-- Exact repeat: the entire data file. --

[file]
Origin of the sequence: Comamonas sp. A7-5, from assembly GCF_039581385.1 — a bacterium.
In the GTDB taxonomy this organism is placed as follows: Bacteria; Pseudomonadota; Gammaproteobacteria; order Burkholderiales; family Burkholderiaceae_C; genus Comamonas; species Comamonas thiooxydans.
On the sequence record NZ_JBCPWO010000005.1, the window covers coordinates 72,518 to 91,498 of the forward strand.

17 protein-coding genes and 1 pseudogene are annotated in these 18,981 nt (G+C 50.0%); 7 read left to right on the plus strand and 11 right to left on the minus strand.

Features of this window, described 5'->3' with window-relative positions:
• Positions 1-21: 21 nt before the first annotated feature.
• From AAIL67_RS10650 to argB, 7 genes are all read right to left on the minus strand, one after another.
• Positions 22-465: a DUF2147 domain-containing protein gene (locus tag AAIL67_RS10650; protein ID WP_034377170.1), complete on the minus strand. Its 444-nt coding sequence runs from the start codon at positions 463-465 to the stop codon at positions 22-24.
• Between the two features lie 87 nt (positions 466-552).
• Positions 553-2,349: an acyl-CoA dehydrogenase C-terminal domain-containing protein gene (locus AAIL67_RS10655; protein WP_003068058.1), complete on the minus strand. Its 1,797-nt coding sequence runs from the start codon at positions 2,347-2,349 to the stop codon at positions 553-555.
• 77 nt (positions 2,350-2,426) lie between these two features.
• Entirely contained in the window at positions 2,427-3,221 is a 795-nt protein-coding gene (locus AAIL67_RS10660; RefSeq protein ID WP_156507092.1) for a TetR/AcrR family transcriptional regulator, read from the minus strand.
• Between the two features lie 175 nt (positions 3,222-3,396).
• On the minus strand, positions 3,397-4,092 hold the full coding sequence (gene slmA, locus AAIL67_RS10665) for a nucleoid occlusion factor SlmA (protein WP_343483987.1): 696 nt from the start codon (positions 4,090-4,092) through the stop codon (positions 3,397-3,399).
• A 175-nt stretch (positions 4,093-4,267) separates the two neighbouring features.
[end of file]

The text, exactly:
Origin of the sequence: Comamonas sp. A7-5, from assembly GCF_039581385.1 — a bacterium.
In the GTDB taxonomy this organism is placed as follows: Bacteria; Pseudomonadota; Gammaproteobacteria; order Burkholderiales; family Burkholderiaceae_C; genus Comamonas; species Comamonas thiooxydans.
On the sequence record NZ_JBCPWO010000005.1, the window covers coordinates 72,518 to 91,498 of the forward strand.

17 protein-coding genes and 1 pseudogene are annotated in these 18,981 nt (G+C 50.0%); 7 read left to right on the plus strand and 11 right to left on the minus strand.

Features of this window, described 5'->3' with window-relative positions:
• Positions 1-21: 21 nt before the first annotated feature.
• From AAIL67_RS10650 to argB, 7 genes are all read right to left on the minus strand, one after another.
• Positions 22-465: a DUF2147 domain-containing protein gene (locus tag AAIL67_RS10650; protein ID WP_034377170.1), complete on the minus strand. Its 444-nt coding sequence runs from the start codon at positions 463-465 to the stop codon at positions 22-24.
• Between the two features lie 87 nt (positions 466-552).
• Positions 553-2,349: an acyl-CoA dehydrogenase C-terminal domain-containing protein gene (locus AAIL67_RS10655; protein WP_003068058.1), complete on the minus strand. Its 1,797-nt coding sequence runs from the start codon at positions 2,347-2,349 to the stop codon at positions 553-555.
• 77 nt (positions 2,350-2,426) lie between these two features.
• Entirely contained in the window at positions 2,427-3,221 is a 795-nt protein-coding gene (locus AAIL67_RS10660; RefSeq protein ID WP_156507092.1) for a TetR/AcrR family transcriptional regulator, read from the minus strand.
• Between the two features lie 175 nt (positions 3,222-3,396).
• On the minus strand, positions 3,397-4,092 hold the full coding sequence (gene slmA, locus AAIL67_RS10665) for a nucleoid occlusion factor SlmA (protein WP_343483987.1): 696 nt from the start codon (positions 4,090-4,092) through the stop codon (positions 3,397-3,399).
• A 175-nt stretch (positions 4,093-4,267) separates the two neighbouring features.